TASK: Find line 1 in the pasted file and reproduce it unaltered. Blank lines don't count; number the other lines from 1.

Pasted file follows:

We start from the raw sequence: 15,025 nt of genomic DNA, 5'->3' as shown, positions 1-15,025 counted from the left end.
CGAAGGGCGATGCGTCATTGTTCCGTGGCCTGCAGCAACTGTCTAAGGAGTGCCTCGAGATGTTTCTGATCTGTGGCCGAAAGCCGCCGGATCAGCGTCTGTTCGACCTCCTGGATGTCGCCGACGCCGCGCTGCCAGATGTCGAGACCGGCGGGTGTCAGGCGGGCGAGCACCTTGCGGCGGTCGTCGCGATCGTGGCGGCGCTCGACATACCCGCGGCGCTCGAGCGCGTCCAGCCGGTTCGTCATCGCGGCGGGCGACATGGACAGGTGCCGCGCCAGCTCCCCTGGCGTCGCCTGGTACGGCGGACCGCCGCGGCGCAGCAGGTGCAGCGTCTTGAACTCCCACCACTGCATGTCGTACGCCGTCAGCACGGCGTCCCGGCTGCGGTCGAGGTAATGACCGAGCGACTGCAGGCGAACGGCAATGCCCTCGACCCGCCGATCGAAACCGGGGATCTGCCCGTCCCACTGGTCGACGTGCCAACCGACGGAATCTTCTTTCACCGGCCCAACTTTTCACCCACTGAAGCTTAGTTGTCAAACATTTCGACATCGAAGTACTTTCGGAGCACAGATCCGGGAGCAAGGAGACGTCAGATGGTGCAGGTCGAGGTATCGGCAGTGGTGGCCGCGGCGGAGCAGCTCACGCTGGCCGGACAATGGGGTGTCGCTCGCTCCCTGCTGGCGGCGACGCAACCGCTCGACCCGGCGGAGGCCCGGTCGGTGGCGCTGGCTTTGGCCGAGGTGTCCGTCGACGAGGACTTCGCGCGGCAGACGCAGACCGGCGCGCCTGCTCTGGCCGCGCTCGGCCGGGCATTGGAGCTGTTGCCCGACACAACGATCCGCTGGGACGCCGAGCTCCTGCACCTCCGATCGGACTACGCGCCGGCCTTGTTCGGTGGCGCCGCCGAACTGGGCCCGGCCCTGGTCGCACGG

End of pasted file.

We start from the raw sequence: 15,025 nt of genomic DNA, 5'->3' as shown, positions 1-15,025 counted from the left end.